Friedrich Schiller is 22 years old when he writes the play The Robbers (Die Räuber) and has it printed anonymously. By the time it premiers at the national theater in Mannheim the following year the play is notorious and causes nation-wide furore.
The drama is centered on the rivalry between two aristocratic brothers: Ugly Franz is the second-born son and has felt inadequate and unloved all his life, in contrast to his brother Karl, who is away at university in Leipzig. Through an intrigue, Franz tries to deceive his brother of his rightful inheritance and succession of the father, count Maximilian von Moor. Karl believes himself disowned and joins a robber gang. In the end, both brothers fail: Franz, who has turned into a ruthless ruler over the noble estate, is assailed by the robber gang and, seeing no way out, takes his own life. Karl, feeling increasingly remorseful over his wrongdoings as a robber, surrenders himself to justice.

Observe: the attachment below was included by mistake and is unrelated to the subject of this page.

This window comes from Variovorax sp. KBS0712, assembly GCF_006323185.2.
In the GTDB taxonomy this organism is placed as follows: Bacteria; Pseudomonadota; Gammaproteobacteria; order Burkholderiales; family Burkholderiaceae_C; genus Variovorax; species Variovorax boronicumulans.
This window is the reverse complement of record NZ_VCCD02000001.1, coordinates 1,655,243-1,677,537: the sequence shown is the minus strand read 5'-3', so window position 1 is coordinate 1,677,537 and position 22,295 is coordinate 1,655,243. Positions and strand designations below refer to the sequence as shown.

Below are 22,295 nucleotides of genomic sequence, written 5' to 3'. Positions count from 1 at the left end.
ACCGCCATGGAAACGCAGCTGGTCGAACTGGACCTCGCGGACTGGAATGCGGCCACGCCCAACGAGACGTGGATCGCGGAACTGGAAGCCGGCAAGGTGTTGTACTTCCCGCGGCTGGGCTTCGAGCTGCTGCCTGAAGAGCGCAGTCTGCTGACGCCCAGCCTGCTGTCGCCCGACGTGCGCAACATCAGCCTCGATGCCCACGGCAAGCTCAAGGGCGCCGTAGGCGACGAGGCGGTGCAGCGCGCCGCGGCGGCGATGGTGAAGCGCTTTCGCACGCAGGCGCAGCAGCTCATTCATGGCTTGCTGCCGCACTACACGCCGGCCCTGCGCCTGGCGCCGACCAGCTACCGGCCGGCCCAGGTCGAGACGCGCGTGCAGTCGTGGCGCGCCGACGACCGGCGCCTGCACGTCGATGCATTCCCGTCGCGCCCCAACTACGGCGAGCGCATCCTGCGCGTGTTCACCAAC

In typical «Sturm und Drang» fashion, the play criticizes the emerging bourgeois ideology. It addresses the struggle between law and personal freedom and the conflict between intellect and emotion, as well as different ideas of what it means to be a man. The Robbers denounce the deceitfulness of class and religion, as well as the economic disparity in society.
The Robbers, stage desgin by Irakli Gamrekeli and production by Sandro Akhmeteli at the Rustaveli Theater, Tbilisi, 1933.